“Hopefully, when the sport comes back into the Paralympics, if we can qualify, that will give us an enormous boost of confidence but also even more coverage for people with disabilities,” Charron indicated.

It was a pleasure, Canada: Ottawa’s golden girl Vanessa Gilles on her Olympic journey

While we’re talking soccer, and with the Tokyo Games winding down, we thought it would be a great time to get you caught up on another unforgettable soccer star.

Vanessa Gilles was impossible to miss in one of the Team Canada’s biggest moments of the entire Games — the women’s soccer team’s gold medal win, watched by 4.4 million Canadians on CBC.

On a team made up of legendary veterans and exciting young talent, Gilles stood out as a confident and consistent defensive player.

“It was a pleasure,” Gilles said of the tournament, speaking to the Sports Pages‘ Madalyn Howitt over the phone from Bordeaux, France. “That’s the word that pops out to me right away – I had a pleasure playing every game and representing Canada.”

“The love that you’re surrounded by in the sport is uncanny. Hearing huge players like Steph [Labbe], [Desiree] Scott, and Christine Sinclair say in a huddle, ‘No matter what happens we love you and we’re proud of each other,’ that support has the power to calm me down even in stressful situations.”

After waiting patiently on the sidelines during the first few matches of the tournament, Gilles wasted no time proving why she was selected for the team once she was moved into the starting lineup in Canada’s third match of the Games against Great Britain.

Strong defensive plays and skilled footwork on the ball proved why she’s a formidable centre back, but it was surprise moments like her game-winning penalty kick against Brazil that cemented her as a breakout star on the team.

“I’m definitely most proud of having stepped up and put myself in a position to take penalty kicks,” said Gilles of her time on the Olympic pitch. “We practised [them] almost every day, but that’s not been one of my strong suits in the past, [so] I think any of my former coaches or teammates were shocked when they saw me walk out for those PKs against Brazil or against Sweden.”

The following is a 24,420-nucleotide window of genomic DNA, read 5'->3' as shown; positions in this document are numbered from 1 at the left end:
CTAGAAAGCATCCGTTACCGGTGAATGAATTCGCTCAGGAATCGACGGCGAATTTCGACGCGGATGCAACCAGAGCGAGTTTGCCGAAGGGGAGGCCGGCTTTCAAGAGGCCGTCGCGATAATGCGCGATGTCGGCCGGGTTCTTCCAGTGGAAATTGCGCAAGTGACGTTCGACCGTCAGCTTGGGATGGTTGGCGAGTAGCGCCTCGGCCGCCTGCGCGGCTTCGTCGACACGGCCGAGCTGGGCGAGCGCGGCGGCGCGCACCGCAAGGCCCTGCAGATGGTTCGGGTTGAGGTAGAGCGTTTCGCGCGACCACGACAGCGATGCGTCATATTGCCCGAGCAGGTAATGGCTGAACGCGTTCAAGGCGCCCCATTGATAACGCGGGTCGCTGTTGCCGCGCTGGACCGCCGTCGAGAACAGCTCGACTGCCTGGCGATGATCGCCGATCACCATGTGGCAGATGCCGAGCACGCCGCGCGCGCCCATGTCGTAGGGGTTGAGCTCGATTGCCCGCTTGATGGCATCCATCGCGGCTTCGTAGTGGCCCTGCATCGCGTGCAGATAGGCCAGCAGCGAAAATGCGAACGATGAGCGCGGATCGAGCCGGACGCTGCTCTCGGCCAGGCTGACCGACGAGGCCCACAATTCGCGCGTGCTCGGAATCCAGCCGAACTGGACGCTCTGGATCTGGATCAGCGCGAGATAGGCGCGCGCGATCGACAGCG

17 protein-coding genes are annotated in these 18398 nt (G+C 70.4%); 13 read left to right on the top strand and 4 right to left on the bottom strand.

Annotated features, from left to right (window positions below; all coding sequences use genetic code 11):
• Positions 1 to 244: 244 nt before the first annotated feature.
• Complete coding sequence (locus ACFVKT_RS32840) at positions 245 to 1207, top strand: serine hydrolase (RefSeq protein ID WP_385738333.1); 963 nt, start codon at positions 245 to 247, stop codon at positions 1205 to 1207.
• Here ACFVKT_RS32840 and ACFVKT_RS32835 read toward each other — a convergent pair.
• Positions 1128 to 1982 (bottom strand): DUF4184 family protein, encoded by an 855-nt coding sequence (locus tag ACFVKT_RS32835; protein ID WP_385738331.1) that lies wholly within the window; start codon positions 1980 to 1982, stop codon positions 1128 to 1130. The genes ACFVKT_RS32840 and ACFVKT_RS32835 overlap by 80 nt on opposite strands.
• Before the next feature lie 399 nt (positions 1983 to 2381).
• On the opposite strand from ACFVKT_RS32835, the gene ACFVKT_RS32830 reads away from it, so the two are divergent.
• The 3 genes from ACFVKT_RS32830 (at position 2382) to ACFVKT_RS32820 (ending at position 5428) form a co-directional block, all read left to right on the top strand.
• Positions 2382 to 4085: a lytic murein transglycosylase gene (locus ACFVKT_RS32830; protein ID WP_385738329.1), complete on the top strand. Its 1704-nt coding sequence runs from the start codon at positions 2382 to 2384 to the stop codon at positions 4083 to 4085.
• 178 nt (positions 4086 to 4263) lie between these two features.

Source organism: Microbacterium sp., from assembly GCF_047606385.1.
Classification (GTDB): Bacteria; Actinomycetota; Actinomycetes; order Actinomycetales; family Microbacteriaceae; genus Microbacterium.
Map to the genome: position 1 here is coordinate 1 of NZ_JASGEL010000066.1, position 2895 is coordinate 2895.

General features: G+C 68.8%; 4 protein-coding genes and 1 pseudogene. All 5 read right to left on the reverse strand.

Vanessa Gilles (3rd from right) pictured with her now-teammate Christine Sinclair while Gilles was a student at Louis-Riel high school. Photo provided

After London 2012, when Gilles was a student at Louis-Riel high school, four members of Canada’s 2012 bronze medal winning team visited the school, and a young Gilles brushed shoulders with Olympians.

“I don’t remember anything specific [they said], probably because I was so starstruck,” laughed Gilles, looking at the pictures of her teenage self next to the soccer legends. She does however remember the feeling of meeting them and the impact they had on her own goals in the sport. “I remember standing beside Sinclair, Karina LeBlanc, Diana Matheson and Rhian Wilkinson and [realizing] that these are the players that I want to follow,” she said.

In particular, Gilles’s future teammate Sinclair made an impact on the young player.

“She’s one of the best captains I’ve ever had the pleasure of playing under. You want to make her proud and to do right by her,” Gilles said. “I remember the power that her words had on the whole room back at my high school and comparing it to the power that her words have in a huddle before going out to the field is just incredible.”

Gilles will have to wait a bit longer to celebrate her gold medal on home turf; she flew back to France immediately after the Olympics and soon after that flew to Sweden for a Champions League tournament. She plans to touch down in Ottawa in mid-September for a much-deserved rest, however.

“Ottawa is just such an amazing city for me,” she said. “Walking down Bank Street, getting a Beavertail hanging around Rideau. Those little moments with my friends and family will mean the world to me.”

Ottawa TFC U13 Girls OPDL player Vanessa Ephraim.

The next generation of young players will certainly be keen to get a look at Gilles’ gold medal. At her home Ottawa TFC Soccer Club, members of the girls’ academy got together to watch the heart-stopping gold medal game.

“I was screaming, we were all screaming, and just so happy for our country,” recounted Ottawa TFC under-13 defender Vanessa Ephraim, who says she draws inspiration from Gilles, seeing that she can make it to the top even though she came from a smaller city like Ottawa instead of an American sports factory.

“Some people kind of think that you can’t make it anywhere,” explained Ephraim. “But knowing that you can get there, it kind of makes me happy, because I know that if I just keep working hard, I can do it.”

You can read more about the hometown reaction, as well as reflections from her youth coach, Raz El-Asmar, about Gilles’ journey from a first-time organized soccer player at age 15 into an Olympic champion here.

This article was first sent to subscribers of the Ottawa at the Paralympics Daily Newsletter. Sign up to receive it, for free, here.